I was learning how to operate Adobe Premiere Pro as I was editing the videos, so this was a time-consuming task. A five-minute video could take up to 7 hours of editing, including filming time. I underestimated how lengthy this would be. Even if a short video is filmed (for example, my DIY coffee body scrub that took less than 2 minutes to make), it will take a minimum of half an hour to an hour to edit, if not more depending on what needs to be done/what the objective of the video outcome is. I think had I known how to use the programme before starting this project, a lot of time, sweat and *almost* tears would have been avoided. 

What did I learn about my proposed social utility through my project?

I learnt that people do enjoy watching others make things! I received feedback from many audience members informing me they either wanted to try doing what I had done, or they had followed my video and successfully made something! I think it is easy to be caught up in the pursuit of perfectionism, and even though what I created isn’t perfect I am still so proud of the efforts I went to to create the final tangible pieces and the video reflecting the process. I enjoyed learning about glitch art and created my own glitch gif for Twitter, as the ‘imperfections’ in art are really what makes them unique and interesting (Wegert, T. 2017).

By Maddy Findlay.


Wagner, A. 2017. ‘How To Use Content Curation The Right Way’, Forbes, accessed 31 October 2019. https://www.forbes.com/sites/forbesagencycouncil/2017/09/01/how-to-use-content-curation-the-right-way/#6745f80b63ec

Wegret, T. 2017. ‘Perfect Imperfection: How Glitch Art Influences Design’, Shutterstock, accessed 31 October 2019. https://www.shutterstock.com/blog/how-glitch-art-influences-design

Williams, H. 2029. ‘How Often Should You Post on Social Media?’, Meltwater, accessed 31 October 2019. https://www.meltwater.com/uk/blog/how-often-should-you-post-on-social-media/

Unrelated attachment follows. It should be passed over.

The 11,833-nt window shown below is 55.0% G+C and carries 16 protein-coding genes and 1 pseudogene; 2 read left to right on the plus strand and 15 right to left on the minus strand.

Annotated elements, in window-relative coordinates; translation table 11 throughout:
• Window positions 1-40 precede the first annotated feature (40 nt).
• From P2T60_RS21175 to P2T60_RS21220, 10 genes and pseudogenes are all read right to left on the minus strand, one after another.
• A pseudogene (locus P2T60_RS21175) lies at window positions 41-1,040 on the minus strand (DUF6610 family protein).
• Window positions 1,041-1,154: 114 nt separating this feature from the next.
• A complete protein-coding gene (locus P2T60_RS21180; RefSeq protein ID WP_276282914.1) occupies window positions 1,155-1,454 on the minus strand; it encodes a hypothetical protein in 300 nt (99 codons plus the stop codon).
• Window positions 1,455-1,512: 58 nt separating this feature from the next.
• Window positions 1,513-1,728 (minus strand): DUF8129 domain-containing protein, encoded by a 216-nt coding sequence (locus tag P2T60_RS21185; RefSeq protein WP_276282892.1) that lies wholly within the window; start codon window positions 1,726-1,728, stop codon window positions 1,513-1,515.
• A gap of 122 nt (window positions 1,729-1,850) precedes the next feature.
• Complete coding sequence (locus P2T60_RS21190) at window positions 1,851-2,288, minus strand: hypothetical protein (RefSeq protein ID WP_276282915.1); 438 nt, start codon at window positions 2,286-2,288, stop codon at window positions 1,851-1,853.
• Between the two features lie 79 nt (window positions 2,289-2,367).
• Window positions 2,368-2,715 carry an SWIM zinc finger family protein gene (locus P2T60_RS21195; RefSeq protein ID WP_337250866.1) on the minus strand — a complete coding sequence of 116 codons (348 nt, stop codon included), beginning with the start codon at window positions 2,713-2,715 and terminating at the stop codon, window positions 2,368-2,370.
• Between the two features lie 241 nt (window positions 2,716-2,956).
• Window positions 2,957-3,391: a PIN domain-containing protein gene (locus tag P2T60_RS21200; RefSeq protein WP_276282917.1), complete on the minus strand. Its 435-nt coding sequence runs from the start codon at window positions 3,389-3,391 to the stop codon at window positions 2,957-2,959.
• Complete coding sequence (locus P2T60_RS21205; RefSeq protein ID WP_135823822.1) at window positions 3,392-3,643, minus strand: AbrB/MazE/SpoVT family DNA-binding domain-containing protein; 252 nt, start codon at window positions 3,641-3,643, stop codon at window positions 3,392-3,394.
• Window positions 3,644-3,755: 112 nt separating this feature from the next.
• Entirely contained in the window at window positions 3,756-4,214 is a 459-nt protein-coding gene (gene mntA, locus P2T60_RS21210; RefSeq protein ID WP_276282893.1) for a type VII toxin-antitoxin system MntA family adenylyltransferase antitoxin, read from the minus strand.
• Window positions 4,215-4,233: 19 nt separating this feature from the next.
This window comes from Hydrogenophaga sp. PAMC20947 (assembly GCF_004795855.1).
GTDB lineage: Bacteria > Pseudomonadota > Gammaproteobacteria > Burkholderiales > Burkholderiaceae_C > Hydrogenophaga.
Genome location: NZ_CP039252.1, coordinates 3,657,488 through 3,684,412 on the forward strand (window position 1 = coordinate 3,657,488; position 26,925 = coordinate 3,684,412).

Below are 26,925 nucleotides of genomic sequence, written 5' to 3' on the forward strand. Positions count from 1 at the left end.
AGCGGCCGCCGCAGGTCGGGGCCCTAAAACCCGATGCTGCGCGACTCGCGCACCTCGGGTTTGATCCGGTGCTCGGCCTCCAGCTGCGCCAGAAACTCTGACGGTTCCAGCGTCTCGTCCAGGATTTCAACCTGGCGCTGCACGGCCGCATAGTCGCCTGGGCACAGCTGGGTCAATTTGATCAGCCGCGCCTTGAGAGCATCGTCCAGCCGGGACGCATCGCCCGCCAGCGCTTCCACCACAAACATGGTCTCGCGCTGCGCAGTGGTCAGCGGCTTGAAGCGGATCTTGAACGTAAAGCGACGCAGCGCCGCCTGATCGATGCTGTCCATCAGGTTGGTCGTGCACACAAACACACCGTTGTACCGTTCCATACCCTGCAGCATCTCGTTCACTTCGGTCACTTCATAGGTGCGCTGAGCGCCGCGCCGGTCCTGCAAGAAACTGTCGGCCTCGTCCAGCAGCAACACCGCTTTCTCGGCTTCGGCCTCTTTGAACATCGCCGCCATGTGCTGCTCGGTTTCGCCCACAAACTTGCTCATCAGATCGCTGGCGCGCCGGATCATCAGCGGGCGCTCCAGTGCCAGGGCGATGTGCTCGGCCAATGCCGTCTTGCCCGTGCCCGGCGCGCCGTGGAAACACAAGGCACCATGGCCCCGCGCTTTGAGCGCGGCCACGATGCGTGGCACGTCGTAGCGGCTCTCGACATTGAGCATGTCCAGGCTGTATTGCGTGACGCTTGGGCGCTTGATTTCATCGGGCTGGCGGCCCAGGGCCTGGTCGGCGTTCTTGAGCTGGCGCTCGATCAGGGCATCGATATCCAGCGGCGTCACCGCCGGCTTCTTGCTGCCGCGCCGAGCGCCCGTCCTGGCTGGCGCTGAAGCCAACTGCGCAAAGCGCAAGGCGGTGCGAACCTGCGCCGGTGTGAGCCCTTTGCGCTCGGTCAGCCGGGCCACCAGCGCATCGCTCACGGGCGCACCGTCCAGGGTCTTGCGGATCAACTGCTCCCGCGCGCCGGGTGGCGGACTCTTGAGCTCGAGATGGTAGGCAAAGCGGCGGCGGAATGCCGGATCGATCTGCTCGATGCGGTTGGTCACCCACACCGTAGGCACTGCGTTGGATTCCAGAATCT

BCM114: Making #maddymakesit

Welcome to the third and final blog post for my BCM114 Making Media Digital Artefact, Maddy Makes It. I have actually been in the ‘making’ phase all through the semester, with my first video published on August 19.

As of 31 October 2019, I have uploaded the following videos to my Youtube:

My YouTube channel hasn’t really grown in subscribers and I am getting less views. To be honest, I’m making the work for me because even though it is difficult, I enjoy it and I know there are three or four people out there who enjoy them too and that’s all that matters to me. Followers/subscribers don’t really matter for a hobby project like this in my opinion and I think having this mindset has been good because if I was solely focused on growing numbers, I would probably be in a negative and obsessive headspace.

The vlog was very popular, as was my easy DIY coffee body scrub.

This is the data for the traffic sources over the past 90 days. At first, pretty much all of my viewers were coming from Twitter. Since Twitter got flooded with other BCM114 projects, I feel as though students are less inclined to engage with them as there are so many and it is a bit overwhelming to be able to support ~everybody’s!~ work.

This is from the past month and surprisingly my utilisation of Facebook has been successful. I post on my private Facebook profile whenever I upload a video – so family and friends seemed to be interested around 16 October 2019.

In my last post, I discussed ways I wanted to move forward with my Digital Artefact. I created a vlog on YouTube from my holiday at Byron Bay earlier in the year. I am genuinely really pleased with how this turned out. By the time I edited this video, I had learnt some new skills on Adobe Premiere Pro and I believe it is my best edited #maddymakesit video to date. Although it is a four minute video, it took me nearly 7 hours to complete.

I filmed more content for a ‘week in the life’ vlog but I wasn’t happy with how it turned out and I didn’t feel comfortable compromising the quality of my work just to have uploaded something. I tried filming a ‘Get Ready With Me’ (GRWM) three times and they were all a fail! Problems with sound, lighting and uncharged batteries meant that these were not uploaded because half of them weren’t filmed 🙂

I never created an Etsy store because I don’t care about making money off of my work, and I completely forgot about joining the Reddit community. I have never used Reddit before (properly), and on my few occasions using the platform it seemed confusing so I just avoided it altogether because filming, learning how to edit while editing, and going through the processes of marketing & sharing my own work was complicated enough!!! !!! !!!